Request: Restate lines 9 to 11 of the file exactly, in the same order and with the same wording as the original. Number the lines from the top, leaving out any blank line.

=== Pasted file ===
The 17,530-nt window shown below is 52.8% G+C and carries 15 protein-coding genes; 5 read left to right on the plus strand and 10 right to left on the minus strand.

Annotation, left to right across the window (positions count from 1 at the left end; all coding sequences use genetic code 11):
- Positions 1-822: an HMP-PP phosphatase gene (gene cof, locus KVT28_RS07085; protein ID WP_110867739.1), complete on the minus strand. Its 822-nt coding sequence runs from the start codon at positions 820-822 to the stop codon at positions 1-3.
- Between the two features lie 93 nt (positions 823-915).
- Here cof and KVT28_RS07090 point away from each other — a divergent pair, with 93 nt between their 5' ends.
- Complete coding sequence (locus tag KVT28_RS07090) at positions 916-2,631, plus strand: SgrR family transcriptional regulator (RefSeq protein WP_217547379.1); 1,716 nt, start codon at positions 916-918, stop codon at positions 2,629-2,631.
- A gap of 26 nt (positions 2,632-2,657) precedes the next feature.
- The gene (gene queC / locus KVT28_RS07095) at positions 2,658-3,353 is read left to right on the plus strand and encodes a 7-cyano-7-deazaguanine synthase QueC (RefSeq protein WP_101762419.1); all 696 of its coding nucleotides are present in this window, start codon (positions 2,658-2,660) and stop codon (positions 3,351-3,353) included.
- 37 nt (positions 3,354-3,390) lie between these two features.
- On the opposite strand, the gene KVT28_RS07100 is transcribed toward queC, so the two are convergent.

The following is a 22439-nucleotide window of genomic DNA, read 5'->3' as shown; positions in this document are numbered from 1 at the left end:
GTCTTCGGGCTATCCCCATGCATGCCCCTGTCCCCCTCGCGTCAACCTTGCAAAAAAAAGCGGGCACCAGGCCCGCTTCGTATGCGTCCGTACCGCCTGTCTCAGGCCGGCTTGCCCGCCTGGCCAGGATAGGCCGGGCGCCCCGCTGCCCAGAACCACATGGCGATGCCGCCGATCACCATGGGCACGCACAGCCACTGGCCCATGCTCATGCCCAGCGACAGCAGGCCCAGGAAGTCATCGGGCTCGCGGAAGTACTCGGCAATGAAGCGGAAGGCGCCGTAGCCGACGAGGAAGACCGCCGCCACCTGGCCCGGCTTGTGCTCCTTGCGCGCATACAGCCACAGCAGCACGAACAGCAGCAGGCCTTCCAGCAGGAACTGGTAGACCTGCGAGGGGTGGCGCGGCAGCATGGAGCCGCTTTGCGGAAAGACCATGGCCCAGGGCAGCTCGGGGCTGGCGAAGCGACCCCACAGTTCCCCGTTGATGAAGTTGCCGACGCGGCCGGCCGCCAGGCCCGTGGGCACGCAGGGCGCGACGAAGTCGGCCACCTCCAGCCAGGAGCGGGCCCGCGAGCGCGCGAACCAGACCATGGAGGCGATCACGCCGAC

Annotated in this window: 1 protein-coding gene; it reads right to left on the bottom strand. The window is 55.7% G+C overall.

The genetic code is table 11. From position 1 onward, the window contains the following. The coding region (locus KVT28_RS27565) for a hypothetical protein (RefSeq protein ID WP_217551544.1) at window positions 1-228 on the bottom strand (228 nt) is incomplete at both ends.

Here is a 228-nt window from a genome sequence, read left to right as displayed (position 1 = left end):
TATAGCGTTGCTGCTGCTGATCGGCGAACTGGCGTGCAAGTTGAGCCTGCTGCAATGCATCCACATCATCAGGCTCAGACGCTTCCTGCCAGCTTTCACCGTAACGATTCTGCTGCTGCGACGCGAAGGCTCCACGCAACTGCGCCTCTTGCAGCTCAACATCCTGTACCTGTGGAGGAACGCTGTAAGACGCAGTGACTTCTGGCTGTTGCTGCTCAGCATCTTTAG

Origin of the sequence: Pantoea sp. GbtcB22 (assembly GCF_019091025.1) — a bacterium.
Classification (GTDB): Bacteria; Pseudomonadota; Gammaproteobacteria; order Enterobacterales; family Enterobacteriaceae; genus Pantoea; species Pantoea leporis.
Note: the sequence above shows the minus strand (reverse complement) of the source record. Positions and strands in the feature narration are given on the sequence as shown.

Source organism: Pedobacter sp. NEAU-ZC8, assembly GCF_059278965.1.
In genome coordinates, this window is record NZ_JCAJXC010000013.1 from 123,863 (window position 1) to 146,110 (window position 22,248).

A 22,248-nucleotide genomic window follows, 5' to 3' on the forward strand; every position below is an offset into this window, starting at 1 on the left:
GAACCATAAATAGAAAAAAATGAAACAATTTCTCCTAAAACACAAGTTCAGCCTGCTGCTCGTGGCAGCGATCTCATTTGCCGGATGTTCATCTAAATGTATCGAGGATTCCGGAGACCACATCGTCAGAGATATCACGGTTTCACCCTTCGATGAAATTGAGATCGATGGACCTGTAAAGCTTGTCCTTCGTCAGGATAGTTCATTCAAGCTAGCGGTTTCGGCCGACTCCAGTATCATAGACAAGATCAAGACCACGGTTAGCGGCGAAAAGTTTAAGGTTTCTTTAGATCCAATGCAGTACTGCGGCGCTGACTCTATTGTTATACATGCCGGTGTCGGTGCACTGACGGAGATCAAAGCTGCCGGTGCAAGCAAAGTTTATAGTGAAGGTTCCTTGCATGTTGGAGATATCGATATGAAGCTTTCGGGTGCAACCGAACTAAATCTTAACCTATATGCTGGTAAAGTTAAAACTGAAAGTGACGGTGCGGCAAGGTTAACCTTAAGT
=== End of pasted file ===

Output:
- 37 nt (positions 3,354-3,390) lie between these two features.
- On the opposite strand, the gene KVT28_RS07100 is transcribed toward queC, so the two are convergent.

The following is a 22439-nucleotide window of genomic DNA, read 5'->3' as shown; positions in this document are numbered from 1 at the left end: